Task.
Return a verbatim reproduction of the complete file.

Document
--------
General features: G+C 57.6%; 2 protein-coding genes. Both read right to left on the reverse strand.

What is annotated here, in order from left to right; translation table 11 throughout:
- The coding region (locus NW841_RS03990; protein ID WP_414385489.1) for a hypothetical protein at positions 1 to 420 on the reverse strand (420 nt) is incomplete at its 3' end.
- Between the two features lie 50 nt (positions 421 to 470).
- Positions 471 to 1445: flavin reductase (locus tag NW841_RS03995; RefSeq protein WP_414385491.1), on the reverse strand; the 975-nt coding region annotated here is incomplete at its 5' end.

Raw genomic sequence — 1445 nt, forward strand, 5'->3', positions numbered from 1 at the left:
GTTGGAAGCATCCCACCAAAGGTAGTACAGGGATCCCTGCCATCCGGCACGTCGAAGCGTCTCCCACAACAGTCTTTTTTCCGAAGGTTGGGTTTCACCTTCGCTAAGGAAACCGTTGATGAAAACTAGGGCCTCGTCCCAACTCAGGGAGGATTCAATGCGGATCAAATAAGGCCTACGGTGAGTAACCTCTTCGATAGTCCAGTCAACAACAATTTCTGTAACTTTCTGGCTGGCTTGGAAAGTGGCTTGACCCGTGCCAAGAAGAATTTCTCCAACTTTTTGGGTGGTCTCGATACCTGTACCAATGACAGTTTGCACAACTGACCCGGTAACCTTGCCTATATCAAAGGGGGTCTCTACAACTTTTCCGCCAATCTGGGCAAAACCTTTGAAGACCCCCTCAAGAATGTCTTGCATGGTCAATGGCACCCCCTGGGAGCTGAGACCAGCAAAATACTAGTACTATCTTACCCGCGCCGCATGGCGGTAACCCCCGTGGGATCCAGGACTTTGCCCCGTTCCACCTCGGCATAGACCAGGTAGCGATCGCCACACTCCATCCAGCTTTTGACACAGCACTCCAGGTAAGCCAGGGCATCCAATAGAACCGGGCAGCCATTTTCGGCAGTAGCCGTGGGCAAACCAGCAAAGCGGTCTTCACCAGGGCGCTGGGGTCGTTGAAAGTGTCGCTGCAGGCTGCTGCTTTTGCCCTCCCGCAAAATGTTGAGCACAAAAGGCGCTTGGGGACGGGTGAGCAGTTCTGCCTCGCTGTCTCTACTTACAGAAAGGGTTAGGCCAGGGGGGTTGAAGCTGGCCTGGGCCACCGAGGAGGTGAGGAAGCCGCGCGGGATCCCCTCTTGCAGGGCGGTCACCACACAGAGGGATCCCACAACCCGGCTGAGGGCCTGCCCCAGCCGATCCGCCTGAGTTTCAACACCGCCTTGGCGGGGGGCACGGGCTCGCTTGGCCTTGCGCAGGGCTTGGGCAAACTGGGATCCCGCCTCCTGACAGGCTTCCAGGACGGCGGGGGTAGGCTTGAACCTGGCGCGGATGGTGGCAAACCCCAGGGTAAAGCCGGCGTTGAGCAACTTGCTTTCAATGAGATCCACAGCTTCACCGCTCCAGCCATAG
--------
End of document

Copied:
General features: G+C 57.6%; 2 protein-coding genes. Both read right to left on the reverse strand.

What is annotated here, in order from left to right; translation table 11 throughout:
- The coding region (locus NW841_RS03990; protein ID WP_414385489.1) for a hypothetical protein at positions 1 to 420 on the reverse strand (420 nt) is incomplete at its 3' end.
- Between the two features lie 50 nt (positions 421 to 470).
- Positions 471 to 1445: flavin reductase (locus tag NW841_RS03995; RefSeq protein WP_414385491.1), on the reverse strand; the 975-nt coding region annotated here is incomplete at its 5' end.

Raw genomic sequence — 1445 nt, forward strand, 5'->3', positions numbered from 1 at the left:
GTTGGAAGCATCCCACCAAAGGTAGTACAGGGATCCCTGCCATCCGGCACGTCGAAGCGTCTCCCACAACAGTCTTTTTTCCGAAGGTTGGGTTTCACCTTCGCTAAGGAAACCGTTGATGAAAACTAGGGCCTCGTCCCAACTCAGGGAGGATTCAATGCGGATCAAATAAGGCCTACGGTGAGTAACCTCTTCGATAGTCCAGTCAACAACAATTTCTGTAACTTTCTGGCTGGCTTGGAAAGTGGCTTGACCCGTGCCAAGAAGAATTTCTCCAACTTTTTGGGTGGTCTCGATACCTGTACCAATGACAGTTTGCACAACTGACCCGGTAACCTTGCCTATATCAAAGGGGGTCTCTACAACTTTTCCGCCAATCTGGGCAAAACCTTTGAAGACCCCCTCAAGAATGTCTTGCATGGTCAATGGCACCCCCTGGGAGCTGAGACCAGCAAAATACTAGTACTATCTTACCCGCGCCGCATGGCGGTAACCCCCGTGGGATCCAGGACTTTGCCCCGTTCCACCTCGGCATAGACCAGGTAGCGATCGCCACACTCCATCCAGCTTTTGACACAGCACTCCAGGTAAGCCAGGGCATCCAATAGAACCGGGCAGCCATTTTCGGCAGTAGCCGTGGGCAAACCAGCAAAGCGGTCTTCACCAGGGCGCTGGGGTCGTTGAAAGTGTCGCTGCAGGCTGCTGCTTTTGCCCTCCCGCAAAATGTTGAGCACAAAAGGCGCTTGGGGACGGGTGAGCAGTTCTGCCTCGCTGTCTCTACTTACAGAAAGGGTTAGGCCAGGGGGGTTGAAGCTGGCCTGGGCCACCGAGGAGGTGAGGAAGCCGCGCGGGATCCCCTCTTGCAGGGCGGTCACCACACAGAGGGATCCCACAACCCGGCTGAGGGCCTGCCCCAGCCGATCCGCCTGAGTTTCAACACCGCCTTGGCGGGGGGCACGGGCTCGCTTGGCCTTGCGCAGGGCTTGGGCAAACTGGGATCCCGCCTCCTGACAGGCTTCCAGGACGGCGGGGGTAGGCTTGAACCTGGCGCGGATGGTGGCAAACCCCAGGGTAAAGCCGGCGTTGAGCAACTTGCTTTCAATGAGATCCACAGCTTCACCGCTCCAGCCATAG